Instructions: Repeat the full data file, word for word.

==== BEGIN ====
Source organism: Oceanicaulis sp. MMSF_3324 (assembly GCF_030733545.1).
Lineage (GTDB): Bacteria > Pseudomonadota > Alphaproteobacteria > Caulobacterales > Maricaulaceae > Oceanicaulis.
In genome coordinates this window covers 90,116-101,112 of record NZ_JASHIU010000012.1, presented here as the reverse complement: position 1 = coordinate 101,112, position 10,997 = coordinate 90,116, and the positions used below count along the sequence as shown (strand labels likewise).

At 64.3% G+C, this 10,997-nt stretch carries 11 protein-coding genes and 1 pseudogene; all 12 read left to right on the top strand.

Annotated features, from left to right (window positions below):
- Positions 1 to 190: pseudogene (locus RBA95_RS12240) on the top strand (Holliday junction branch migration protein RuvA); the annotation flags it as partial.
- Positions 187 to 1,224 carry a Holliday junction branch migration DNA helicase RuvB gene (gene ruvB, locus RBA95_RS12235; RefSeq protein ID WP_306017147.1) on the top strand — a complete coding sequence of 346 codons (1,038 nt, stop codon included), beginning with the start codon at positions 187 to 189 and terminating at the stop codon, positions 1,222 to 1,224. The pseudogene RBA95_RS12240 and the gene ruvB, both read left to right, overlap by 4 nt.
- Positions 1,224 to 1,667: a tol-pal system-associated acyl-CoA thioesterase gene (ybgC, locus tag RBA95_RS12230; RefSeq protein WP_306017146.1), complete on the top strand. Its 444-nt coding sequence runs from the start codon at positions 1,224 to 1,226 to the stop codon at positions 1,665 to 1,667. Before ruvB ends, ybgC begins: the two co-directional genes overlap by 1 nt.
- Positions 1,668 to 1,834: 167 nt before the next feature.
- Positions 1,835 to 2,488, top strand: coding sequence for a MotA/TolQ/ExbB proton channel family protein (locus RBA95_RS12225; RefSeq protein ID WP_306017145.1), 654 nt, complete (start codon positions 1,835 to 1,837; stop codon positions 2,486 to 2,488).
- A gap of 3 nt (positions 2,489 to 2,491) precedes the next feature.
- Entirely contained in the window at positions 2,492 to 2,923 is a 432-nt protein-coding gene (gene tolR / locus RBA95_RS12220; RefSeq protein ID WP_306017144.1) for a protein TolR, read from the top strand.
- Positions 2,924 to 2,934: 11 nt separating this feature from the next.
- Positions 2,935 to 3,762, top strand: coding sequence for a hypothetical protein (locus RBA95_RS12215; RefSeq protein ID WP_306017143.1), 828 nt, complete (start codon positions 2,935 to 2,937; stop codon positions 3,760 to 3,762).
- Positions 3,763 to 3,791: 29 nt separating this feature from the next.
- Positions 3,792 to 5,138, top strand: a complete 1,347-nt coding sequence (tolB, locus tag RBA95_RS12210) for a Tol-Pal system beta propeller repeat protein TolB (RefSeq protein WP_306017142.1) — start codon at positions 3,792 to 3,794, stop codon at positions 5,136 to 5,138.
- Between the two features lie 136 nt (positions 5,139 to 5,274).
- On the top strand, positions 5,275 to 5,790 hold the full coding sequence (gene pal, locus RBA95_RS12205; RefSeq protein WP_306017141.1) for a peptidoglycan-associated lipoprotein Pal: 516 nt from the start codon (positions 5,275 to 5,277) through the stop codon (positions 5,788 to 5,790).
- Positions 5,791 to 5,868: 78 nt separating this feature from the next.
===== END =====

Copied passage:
Source organism: Oceanicaulis sp. MMSF_3324 (assembly GCF_030733545.1).
Lineage (GTDB): Bacteria > Pseudomonadota > Alphaproteobacteria > Caulobacterales > Maricaulaceae > Oceanicaulis.
In genome coordinates this window covers 90,116-101,112 of record NZ_JASHIU010000012.1, presented here as the reverse complement: position 1 = coordinate 101,112, position 10,997 = coordinate 90,116, and the positions used below count along the sequence as shown (strand labels likewise).

At 64.3% G+C, this 10,997-nt stretch carries 11 protein-coding genes and 1 pseudogene; all 12 read left to right on the top strand.

Annotated features, from left to right (window positions below):
- Positions 1 to 190: pseudogene (locus RBA95_RS12240) on the top strand (Holliday junction branch migration protein RuvA); the annotation flags it as partial.
- Positions 187 to 1,224 carry a Holliday junction branch migration DNA helicase RuvB gene (gene ruvB, locus RBA95_RS12235; RefSeq protein ID WP_306017147.1) on the top strand — a complete coding sequence of 346 codons (1,038 nt, stop codon included), beginning with the start codon at positions 187 to 189 and terminating at the stop codon, positions 1,222 to 1,224. The pseudogene RBA95_RS12240 and the gene ruvB, both read left to right, overlap by 4 nt.
- Positions 1,224 to 1,667: a tol-pal system-associated acyl-CoA thioesterase gene (ybgC, locus tag RBA95_RS12230; RefSeq protein WP_306017146.1), complete on the top strand. Its 444-nt coding sequence runs from the start codon at positions 1,224 to 1,226 to the stop codon at positions 1,665 to 1,667. Before ruvB ends, ybgC begins: the two co-directional genes overlap by 1 nt.
- Positions 1,668 to 1,834: 167 nt before the next feature.
- Positions 1,835 to 2,488, top strand: coding sequence for a MotA/TolQ/ExbB proton channel family protein (locus RBA95_RS12225; RefSeq protein ID WP_306017145.1), 654 nt, complete (start codon positions 1,835 to 1,837; stop codon positions 2,486 to 2,488).
- A gap of 3 nt (positions 2,489 to 2,491) precedes the next feature.
- Entirely contained in the window at positions 2,492 to 2,923 is a 432-nt protein-coding gene (gene tolR / locus RBA95_RS12220; RefSeq protein ID WP_306017144.1) for a protein TolR, read from the top strand.
- Positions 2,924 to 2,934: 11 nt separating this feature from the next.
- Positions 2,935 to 3,762, top strand: coding sequence for a hypothetical protein (locus RBA95_RS12215; RefSeq protein ID WP_306017143.1), 828 nt, complete (start codon positions 2,935 to 2,937; stop codon positions 3,760 to 3,762).
- Positions 3,763 to 3,791: 29 nt separating this feature from the next.
- Positions 3,792 to 5,138, top strand: a complete 1,347-nt coding sequence (tolB, locus tag RBA95_RS12210) for a Tol-Pal system beta propeller repeat protein TolB (RefSeq protein WP_306017142.1) — start codon at positions 3,792 to 3,794, stop codon at positions 5,136 to 5,138.
- Between the two features lie 136 nt (positions 5,139 to 5,274).
- On the top strand, positions 5,275 to 5,790 hold the full coding sequence (gene pal, locus RBA95_RS12205; RefSeq protein WP_306017141.1) for a peptidoglycan-associated lipoprotein Pal: 516 nt from the start codon (positions 5,275 to 5,277) through the stop codon (positions 5,788 to 5,790).
- Positions 5,791 to 5,868: 78 nt separating this feature from the next.